So I widened my search to all electorates across NSW for 1988. But nope. Not there.

I searched other states of Australia. Nope. Not there.

I turned my focus to death records (with that cold feeling of dread kicking in), I searched for Douglas in the following databases and record sets (alternating Douglas’ surname between Purcill/Purcell in each and the dates being up until present day):

  • Find A Grave (Nationally and internationally)
  • Ryerson Index
  • Woronora Cemetery
  • Rookwood Cemetery
  • Botany Cemetery
  • Dungog Cemetery

But nope. He wasn’t in any of these records or databases.

Our last piece of evidence indicating that Douglas’ was alive post 1988? The photo from 1994, featured above. It was taken at a family wedding. After that, Douglas seems to disappear, having lost contact with H and her Mum after that point too. He used to make regular visits to H and the family in Dungog up until then.

For 24 years, they have wondered where he ended up. And now that Mum and I have burst onto the scene, the need to find out where he is or what happened to him has been intensified.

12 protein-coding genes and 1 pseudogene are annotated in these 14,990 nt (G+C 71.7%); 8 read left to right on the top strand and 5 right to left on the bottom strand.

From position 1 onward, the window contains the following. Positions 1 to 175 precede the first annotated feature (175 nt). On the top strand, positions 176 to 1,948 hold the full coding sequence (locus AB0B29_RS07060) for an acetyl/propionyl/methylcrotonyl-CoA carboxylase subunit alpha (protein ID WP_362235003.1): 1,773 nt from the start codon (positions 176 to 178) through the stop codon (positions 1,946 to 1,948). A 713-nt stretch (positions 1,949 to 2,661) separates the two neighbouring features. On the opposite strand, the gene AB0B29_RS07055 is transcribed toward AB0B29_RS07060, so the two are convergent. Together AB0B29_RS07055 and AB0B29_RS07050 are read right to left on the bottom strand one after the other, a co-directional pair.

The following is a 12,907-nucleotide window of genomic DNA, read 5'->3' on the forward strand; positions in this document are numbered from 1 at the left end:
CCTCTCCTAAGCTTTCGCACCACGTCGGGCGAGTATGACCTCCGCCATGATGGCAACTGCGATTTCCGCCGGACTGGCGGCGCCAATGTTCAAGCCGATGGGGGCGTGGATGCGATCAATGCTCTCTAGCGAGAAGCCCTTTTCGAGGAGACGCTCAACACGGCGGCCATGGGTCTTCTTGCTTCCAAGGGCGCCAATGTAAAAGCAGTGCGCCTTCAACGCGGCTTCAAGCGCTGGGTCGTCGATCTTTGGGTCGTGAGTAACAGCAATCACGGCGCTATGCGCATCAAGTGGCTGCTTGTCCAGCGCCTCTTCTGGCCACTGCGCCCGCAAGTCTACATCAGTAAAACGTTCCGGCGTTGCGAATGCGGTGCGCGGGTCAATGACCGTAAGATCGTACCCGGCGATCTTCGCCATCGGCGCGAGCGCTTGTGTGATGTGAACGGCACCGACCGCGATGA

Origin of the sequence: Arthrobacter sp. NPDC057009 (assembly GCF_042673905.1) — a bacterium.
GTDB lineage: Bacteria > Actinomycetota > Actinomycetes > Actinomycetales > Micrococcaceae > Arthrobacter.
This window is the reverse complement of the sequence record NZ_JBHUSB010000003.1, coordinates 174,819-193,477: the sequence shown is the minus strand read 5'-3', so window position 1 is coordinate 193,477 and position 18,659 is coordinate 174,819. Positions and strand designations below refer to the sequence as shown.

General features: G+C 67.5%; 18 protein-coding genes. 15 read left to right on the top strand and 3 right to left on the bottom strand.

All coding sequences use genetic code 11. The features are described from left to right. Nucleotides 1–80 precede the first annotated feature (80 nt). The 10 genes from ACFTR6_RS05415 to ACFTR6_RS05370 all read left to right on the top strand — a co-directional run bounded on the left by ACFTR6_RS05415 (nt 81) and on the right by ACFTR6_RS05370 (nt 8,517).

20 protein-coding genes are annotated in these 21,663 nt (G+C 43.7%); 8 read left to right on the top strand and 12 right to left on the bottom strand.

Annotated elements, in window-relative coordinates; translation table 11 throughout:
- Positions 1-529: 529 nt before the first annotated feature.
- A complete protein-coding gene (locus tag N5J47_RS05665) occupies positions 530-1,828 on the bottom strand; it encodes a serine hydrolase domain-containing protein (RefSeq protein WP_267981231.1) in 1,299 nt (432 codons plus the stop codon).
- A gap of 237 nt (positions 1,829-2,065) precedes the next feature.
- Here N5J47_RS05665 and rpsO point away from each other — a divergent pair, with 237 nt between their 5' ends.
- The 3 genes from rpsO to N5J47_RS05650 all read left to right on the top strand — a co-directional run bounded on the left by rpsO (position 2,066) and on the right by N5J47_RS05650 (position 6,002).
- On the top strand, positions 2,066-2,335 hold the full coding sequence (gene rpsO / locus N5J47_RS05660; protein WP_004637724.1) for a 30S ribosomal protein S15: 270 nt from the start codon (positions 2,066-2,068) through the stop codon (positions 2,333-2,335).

So what else do we know?

We know that he worked in disability transport at some stage and that he had spoken at one stage about moving to New Zealand to work. Whether or not that came to fruition has yet to be determined. This year, he would be 80 years old. Hence my concern that we are running out of time. He lived in Redfern, and also seems to have a connection to North Parramatta and Appin. And, as far as we are aware, he never knew about Vicki’s pregnancy. Other than that, we honestly don’t have much more than this. He is an elusive one!

**UPDATE (3/10/18): I received a call from the agency that has been working on tracing Douglas. After an extensive search completed by them across Australia, it has been concluded that he is not in the country, nor has he died here. The focus is now being turned to New Zealand.**